Having conjured their lives, he bound them by vows. He also performed numerous miracles, such as magic performances and the manifestation of himself in the form of a deity. At the end of his long life[40] he uttered the words: Today it is my last preaching of the Doctrine, and passed away. (Before passing away) he said: If they would place my body without cremating it inside a receptacle of gold and silver, the zhong zhong monastery would equal Vajrāsana. But Khams pa monks did not wish to listen to these words, and cremated his remains, and images of the tantric gods of the five classes were recovered (from the ashes).

Footnotes and references:


a rnyingma work, one of the three classes: sems sde, klong sde, and man ngag sde


dge tshul mdzad pa, means that he became an attendant of rdo rje gdan pa (Amoghavajra) {R}


Kshetravajra {R}


Atulyavajra {R}


Med 'tshol, to ensure childbirth; lte sgyur, to ensure a male progeny


Abhidhānottaratantranāma, Kg. Rgyud 'bum, No. 369




Nyi ma'i sning po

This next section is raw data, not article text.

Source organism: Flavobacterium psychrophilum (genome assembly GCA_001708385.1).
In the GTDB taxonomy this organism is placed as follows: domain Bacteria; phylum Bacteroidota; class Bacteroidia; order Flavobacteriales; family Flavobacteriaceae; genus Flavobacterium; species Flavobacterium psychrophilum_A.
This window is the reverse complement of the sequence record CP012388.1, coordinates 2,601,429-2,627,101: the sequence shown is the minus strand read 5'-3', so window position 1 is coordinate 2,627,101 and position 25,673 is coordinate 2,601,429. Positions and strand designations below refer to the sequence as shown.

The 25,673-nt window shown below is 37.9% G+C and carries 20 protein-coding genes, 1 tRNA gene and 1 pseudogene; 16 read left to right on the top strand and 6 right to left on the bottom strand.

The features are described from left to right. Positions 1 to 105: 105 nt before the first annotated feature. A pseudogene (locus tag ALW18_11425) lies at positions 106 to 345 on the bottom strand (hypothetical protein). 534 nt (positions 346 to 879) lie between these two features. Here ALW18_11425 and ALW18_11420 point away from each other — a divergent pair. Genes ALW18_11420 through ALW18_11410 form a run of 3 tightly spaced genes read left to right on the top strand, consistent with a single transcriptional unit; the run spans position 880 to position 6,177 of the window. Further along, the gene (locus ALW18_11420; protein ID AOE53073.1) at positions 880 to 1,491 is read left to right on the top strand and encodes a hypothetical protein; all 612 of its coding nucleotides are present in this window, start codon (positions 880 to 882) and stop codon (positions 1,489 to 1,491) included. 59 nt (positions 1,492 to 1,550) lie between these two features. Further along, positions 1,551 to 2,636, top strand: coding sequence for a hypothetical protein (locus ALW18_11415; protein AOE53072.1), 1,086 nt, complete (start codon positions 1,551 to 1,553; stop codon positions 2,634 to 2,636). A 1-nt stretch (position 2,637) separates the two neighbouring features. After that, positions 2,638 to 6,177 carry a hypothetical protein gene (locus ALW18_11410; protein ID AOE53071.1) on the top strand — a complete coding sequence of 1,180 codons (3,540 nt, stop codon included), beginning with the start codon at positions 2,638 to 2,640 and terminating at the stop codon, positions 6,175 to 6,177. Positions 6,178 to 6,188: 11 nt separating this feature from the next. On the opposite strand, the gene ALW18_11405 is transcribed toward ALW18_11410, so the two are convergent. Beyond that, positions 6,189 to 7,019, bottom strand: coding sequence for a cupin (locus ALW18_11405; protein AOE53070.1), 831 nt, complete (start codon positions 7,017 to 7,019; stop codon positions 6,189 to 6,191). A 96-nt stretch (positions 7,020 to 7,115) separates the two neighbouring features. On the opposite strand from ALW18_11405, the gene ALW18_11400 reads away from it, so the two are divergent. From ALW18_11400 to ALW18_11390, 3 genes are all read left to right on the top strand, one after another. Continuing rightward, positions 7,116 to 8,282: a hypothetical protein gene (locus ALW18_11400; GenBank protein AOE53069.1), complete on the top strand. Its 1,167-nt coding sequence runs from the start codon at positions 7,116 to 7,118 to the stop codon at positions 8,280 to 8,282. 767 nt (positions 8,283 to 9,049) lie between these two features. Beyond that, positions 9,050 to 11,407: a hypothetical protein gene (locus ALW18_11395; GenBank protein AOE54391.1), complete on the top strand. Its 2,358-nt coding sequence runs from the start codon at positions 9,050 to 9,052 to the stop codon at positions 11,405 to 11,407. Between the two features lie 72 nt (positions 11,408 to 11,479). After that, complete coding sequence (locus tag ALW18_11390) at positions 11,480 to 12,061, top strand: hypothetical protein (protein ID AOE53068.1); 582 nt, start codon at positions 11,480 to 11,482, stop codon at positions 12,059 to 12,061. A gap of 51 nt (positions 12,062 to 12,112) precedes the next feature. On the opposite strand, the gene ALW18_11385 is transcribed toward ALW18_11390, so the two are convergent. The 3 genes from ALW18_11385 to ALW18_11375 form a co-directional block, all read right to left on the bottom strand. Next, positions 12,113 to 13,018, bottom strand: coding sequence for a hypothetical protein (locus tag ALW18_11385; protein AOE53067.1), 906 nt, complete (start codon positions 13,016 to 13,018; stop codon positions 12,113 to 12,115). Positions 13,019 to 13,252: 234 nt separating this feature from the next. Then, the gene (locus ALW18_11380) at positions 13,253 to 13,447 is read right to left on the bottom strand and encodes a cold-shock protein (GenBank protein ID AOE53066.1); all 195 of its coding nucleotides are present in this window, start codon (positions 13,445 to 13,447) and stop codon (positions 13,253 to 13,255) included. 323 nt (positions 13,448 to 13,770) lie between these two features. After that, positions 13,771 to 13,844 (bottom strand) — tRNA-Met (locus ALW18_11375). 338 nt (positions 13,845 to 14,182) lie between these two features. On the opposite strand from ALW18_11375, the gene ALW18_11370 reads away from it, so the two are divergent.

the white Mahakala


dag pa’I sa


'Ja' lus


The dākinī Kanaśri of Devikotī, one of the 25 sacred, places of India. Present day Tibetan bla mas maintain that Tsa ri in S.E. Tibet is the ancient Devikoti. According to the Fifth Dalai Lama Devikoti was situated in the valley of the Se ra Monastery near Lhasa (fol. R3a). The original Devíkotí is said to have been situated in the Vindhya hills.


ganacakra {R}


E. India {R}


Sosa gling {R}


the height of a palm tree {R}


khatvaṅga {R}


sgyu lus {R}


these are two sections of the Six Doctrines of Nāropa {R}


Vajrayośi, Vajravārahi, here Niguma {R}


Labapa {R}


the five deities of Saṃvara {R}


the white and Red Vajravārahī


sbyor drug {R}


Lalitavajra {R}


Kun tu bzang mo {R}


gsin rje gsed kyi skor


Sukhavajra {R}


Lalitavajra {R}


rdo rje mched gsum {R}


Atīśa {R}


khong gseng {R}


Ri nag near Rājagṛha (Ri nag is a name given to the forest clad mountain belt of the Himalayas) {R}


between Chumbi and Gyang tse {R}


Chumbi {R}


gshin rje’i skyes bu, the sentence seems to be incomplete {R}


sku tshe mthar phyin {R}